By Ilan Fuchs, Ph.D.
Faculty Member, Legal Studies
Over the past few decades, Iran has fought a shadow war. The Iranian Revolutionary Guards Corps (IRGC), controlled by Iran’s Supreme Leader Ayatollah Ali Khamenei, have been responsible for attacks on Western targets beginning in the 1980s and 1990s; these attacks are still occurring today. These attacks involved Europe, South America and the Middle East and killed hundreds of people.
Now, this shadow war has moved to the IRGC’s backyard. According to news outlets such as The New York Times, Israel is behind the recent assassination of an IRCG leader, Col. Hassan Sayyad Khodaei. In addition, a military site in Parchin was damaged by a drone strike from an unknown source.
The Khodaei Assassination
On May 22, Iranian Revolutionary Guard Corps officer Colonel Hassan Sayyad Khodaei was shot by two men on a motorcycle. The assassination took place in Tehran, and the story soon made its way to headlines to multiple news outlets around the world.
Khodaei was a major figure in the IRGC’s Unit 840. Unit 840 is a part of the Quds Force, the black operations arm of the IRGC. According to Israel Hayom, Unit 840 “is tasked with the abductions and assassinations of foreigners around the world, including Israeli civilians and officials.”
Khodaei was likely connected to attacks on Israeli diplomats in India, the murder of Israeli tourists in Bulgaria and plans to assassinate the French philosopher Bernard-Henri Lévy. His death was meant to send a clear message to Iran and the IRGC to stop plotting attacks all over the world.
The New York Times noted that an Israeli intelligence official acknowledged responsibility for the assassination to the U.S., and the leak infuriated Israeli officials. Knesset party member and former Mossad agent Ram Ben-Barak, who heads the Foreign Affairs and Defense Committee, said in a radio interview that the leak “mainly harms trust.”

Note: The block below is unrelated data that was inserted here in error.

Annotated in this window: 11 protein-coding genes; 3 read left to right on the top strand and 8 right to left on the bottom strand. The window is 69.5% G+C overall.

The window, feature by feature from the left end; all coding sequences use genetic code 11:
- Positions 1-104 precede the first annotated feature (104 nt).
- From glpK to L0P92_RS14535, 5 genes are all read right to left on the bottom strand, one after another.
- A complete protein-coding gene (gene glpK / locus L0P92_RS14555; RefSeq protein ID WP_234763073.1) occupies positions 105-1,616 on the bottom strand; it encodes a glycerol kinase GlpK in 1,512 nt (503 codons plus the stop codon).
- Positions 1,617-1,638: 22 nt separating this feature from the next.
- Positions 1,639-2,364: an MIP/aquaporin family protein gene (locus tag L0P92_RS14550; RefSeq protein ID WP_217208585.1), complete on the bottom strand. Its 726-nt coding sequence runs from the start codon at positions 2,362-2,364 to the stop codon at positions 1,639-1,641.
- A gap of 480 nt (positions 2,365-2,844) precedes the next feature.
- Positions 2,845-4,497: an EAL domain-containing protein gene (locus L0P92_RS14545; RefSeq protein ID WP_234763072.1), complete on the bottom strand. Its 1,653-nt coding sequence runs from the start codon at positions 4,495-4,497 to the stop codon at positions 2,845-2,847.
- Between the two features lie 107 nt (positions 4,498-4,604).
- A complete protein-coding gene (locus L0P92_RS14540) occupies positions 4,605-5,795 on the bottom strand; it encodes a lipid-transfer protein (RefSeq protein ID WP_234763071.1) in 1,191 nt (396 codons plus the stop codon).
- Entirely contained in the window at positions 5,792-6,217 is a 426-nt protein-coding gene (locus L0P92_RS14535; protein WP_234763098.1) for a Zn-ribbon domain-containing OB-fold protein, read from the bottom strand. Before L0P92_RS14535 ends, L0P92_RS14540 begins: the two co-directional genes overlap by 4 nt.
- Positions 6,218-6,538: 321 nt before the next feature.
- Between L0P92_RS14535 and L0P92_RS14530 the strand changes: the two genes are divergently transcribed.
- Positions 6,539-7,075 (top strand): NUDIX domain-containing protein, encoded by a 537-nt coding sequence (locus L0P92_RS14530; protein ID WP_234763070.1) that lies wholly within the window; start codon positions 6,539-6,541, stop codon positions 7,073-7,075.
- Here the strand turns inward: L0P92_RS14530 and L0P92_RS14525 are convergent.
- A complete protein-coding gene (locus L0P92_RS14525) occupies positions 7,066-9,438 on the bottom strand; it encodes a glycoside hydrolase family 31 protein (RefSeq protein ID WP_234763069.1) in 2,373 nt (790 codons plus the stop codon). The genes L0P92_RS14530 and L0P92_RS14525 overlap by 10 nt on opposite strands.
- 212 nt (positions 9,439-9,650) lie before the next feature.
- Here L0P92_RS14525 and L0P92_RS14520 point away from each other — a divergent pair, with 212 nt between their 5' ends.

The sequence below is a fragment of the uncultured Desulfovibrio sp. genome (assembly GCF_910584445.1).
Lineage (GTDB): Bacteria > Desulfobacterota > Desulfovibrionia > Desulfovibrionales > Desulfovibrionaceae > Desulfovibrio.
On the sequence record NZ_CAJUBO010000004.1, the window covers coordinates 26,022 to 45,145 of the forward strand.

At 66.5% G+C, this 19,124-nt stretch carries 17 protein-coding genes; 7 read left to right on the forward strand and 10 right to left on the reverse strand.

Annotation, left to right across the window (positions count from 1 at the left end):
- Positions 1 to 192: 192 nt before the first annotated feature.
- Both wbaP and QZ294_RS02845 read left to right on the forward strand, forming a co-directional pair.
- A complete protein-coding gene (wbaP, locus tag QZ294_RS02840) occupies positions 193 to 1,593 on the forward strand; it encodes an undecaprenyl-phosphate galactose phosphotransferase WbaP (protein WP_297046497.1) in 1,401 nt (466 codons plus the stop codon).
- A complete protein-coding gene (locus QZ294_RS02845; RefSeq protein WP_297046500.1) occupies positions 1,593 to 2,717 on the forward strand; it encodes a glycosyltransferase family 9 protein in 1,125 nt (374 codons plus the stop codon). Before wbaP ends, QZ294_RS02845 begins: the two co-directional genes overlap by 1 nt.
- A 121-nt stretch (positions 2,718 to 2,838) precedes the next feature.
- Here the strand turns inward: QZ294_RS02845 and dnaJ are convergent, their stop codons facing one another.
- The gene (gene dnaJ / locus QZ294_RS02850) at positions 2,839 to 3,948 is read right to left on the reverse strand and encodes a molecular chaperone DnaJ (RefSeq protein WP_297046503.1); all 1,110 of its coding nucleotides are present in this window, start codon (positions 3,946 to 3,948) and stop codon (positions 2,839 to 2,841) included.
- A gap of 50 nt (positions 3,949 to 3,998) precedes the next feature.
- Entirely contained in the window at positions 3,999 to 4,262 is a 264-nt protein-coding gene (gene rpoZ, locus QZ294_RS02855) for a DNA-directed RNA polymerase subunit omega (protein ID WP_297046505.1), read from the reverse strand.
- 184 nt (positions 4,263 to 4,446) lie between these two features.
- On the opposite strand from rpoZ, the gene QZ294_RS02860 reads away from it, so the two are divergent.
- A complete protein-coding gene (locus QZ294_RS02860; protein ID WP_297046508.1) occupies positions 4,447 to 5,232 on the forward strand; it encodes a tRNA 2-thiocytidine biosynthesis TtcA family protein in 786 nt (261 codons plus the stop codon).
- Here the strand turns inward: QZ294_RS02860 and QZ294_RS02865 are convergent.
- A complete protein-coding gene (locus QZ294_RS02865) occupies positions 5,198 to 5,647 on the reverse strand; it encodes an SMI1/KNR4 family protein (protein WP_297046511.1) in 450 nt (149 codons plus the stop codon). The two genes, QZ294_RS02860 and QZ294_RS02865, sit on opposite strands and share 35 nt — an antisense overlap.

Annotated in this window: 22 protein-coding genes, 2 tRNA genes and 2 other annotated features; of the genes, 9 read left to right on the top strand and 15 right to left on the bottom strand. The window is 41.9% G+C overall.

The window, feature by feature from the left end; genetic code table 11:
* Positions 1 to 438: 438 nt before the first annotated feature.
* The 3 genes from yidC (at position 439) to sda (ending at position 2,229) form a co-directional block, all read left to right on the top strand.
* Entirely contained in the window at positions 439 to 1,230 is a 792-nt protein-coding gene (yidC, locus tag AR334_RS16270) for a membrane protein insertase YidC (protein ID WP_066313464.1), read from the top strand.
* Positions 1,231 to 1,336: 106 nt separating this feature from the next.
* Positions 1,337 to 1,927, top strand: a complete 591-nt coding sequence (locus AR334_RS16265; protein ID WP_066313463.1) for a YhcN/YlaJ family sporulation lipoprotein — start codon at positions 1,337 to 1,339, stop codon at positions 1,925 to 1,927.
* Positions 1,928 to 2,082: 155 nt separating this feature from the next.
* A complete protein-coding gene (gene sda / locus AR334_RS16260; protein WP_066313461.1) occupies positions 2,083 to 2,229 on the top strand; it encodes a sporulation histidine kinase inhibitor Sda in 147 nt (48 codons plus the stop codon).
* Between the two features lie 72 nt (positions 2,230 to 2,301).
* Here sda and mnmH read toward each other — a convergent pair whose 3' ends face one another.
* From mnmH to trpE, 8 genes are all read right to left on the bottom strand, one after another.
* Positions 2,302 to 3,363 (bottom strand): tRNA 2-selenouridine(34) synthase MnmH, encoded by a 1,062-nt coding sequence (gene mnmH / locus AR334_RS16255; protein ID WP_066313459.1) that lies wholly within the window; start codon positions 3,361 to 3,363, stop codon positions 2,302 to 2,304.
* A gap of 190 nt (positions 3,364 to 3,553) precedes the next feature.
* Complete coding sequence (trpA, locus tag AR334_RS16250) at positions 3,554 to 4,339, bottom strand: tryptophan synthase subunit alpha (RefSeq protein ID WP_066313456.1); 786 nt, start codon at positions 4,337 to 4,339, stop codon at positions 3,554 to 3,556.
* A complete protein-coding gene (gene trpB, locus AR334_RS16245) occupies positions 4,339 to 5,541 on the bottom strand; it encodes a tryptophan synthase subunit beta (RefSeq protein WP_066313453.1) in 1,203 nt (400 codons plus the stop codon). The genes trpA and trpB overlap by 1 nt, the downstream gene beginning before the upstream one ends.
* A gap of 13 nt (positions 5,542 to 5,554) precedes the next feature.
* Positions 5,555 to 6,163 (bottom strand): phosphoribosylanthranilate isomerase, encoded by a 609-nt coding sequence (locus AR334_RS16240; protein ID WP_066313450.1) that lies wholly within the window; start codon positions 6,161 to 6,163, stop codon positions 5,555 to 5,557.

He added, “We have very many close relationships and a lot of cooperation between us, which all depend on trust, and when it is violated in some way then it damages future cooperation. I hope the Americans investigate the leak and figure out where it came from and why it occurred.”
The Attack in Parchin
A few days later, The New York Times published satellite images concerning an attack on a military site in Parchin, Iran. The report mentioned the attack was carried out by suicide drones.
The Parchin military site has a long history. It has been used in the past to develop nuclear missiles and the equipment used to construct nuclear weapons.
The New York Times report added that an engineer working for the Iranian Defense Ministry was killed, and another person was injured. No one has currently admitted responsibility for the attack.
The Iranian Response to the Attacks
Major-General Hossein Salami, head of the IRGC, has stated that Iran will seek revenge for the recent attacks. He noted, “The martyrs who are murdered by the Zionists are of a much higher status. God willing, we will take revenge against the enemies….The enemy pursued him from the heart of the White House and Tel Aviv for months and years, house to house and alley to alley to martyr him at some point.”
So what is Iran’s next step? Iran has much to deal with. U.S. sanctions have crippled its economy and caused civil unrest. In addition, the talks about the nuclear deal are not advancing. Furthermore, Iran’s proxy forces in Syria, Lebanon, and Iraq have made no advances in the past year and have lost ground on the domestic political front.
Despite these problems, Iran has continued its usual modus operandi to continue fighting its shadow war. Iranian forces recently seized two Greek ships in retaliation for Greece stopping Iranian ships that did not adhere to the economic sanctions. Tehran is using the ships that pass next to its borders as a tool to create pressure for countries cooperating with the U.S.
On May 30, Iranian-backed militias attacked a U.S. military base in Iraq. This type of attack is not new and is likely Tehran’s way of tooting its own horn.
Iran, however, is paying the price for the decades of its shadow war. In its attempt to spread the Islamic revolution throughout the Arab world, Iran has not only targeted the U.S. and Israel, but has also added other Western countries and Sunni majority nations in the Middle East.
Soon, Iran will have to make a decision about its future. The economic and political pressure on Iran and the counter moves by Iran will not stop until there is a change of government in Tehran.
Until that happens, nothing will change for the West in this shadow war. The current supreme leader is a hardliner with a deep disdain for the West, but whoever comes after him will have some hard choices to make. These choices will influence the lives of millions of Iranians who currently live in poverty and have yearned for real change for decades.